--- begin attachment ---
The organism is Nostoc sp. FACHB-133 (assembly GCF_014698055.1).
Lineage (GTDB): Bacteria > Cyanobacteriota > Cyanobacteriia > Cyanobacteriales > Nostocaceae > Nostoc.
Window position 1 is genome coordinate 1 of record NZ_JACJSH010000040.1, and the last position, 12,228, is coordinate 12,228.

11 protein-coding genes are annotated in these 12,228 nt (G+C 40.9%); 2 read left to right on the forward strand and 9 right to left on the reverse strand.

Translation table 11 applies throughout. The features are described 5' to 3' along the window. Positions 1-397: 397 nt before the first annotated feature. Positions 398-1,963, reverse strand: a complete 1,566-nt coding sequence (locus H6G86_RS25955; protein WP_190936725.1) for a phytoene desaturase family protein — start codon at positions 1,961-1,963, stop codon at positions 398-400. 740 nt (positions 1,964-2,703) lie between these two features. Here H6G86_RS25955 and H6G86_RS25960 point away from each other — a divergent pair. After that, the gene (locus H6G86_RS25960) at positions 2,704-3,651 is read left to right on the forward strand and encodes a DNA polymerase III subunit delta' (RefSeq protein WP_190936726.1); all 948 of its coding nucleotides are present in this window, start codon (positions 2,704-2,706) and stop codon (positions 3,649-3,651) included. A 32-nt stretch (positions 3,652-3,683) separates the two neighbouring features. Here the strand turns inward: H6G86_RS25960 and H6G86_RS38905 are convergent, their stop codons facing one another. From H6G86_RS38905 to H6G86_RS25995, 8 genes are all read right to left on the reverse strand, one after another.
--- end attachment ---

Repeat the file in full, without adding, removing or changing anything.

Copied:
The organism is Nostoc sp. FACHB-133 (assembly GCF_014698055.1).
Lineage (GTDB): Bacteria > Cyanobacteriota > Cyanobacteriia > Cyanobacteriales > Nostocaceae > Nostoc.
Window position 1 is genome coordinate 1 of record NZ_JACJSH010000040.1, and the last position, 12,228, is coordinate 12,228.

11 protein-coding genes are annotated in these 12,228 nt (G+C 40.9%); 2 read left to right on the forward strand and 9 right to left on the reverse strand.

Translation table 11 applies throughout. The features are described 5' to 3' along the window. Positions 1-397: 397 nt before the first annotated feature. Positions 398-1,963, reverse strand: a complete 1,566-nt coding sequence (locus H6G86_RS25955; protein WP_190936725.1) for a phytoene desaturase family protein — start codon at positions 1,961-1,963, stop codon at positions 398-400. 740 nt (positions 1,964-2,703) lie between these two features. Here H6G86_RS25955 and H6G86_RS25960 point away from each other — a divergent pair. After that, the gene (locus H6G86_RS25960) at positions 2,704-3,651 is read left to right on the forward strand and encodes a DNA polymerase III subunit delta' (RefSeq protein WP_190936726.1); all 948 of its coding nucleotides are present in this window, start codon (positions 2,704-2,706) and stop codon (positions 3,649-3,651) included. A 32-nt stretch (positions 3,652-3,683) separates the two neighbouring features. Here the strand turns inward: H6G86_RS25960 and H6G86_RS38905 are convergent, their stop codons facing one another. From H6G86_RS38905 to H6G86_RS25995, 8 genes are all read right to left on the reverse strand, one after another.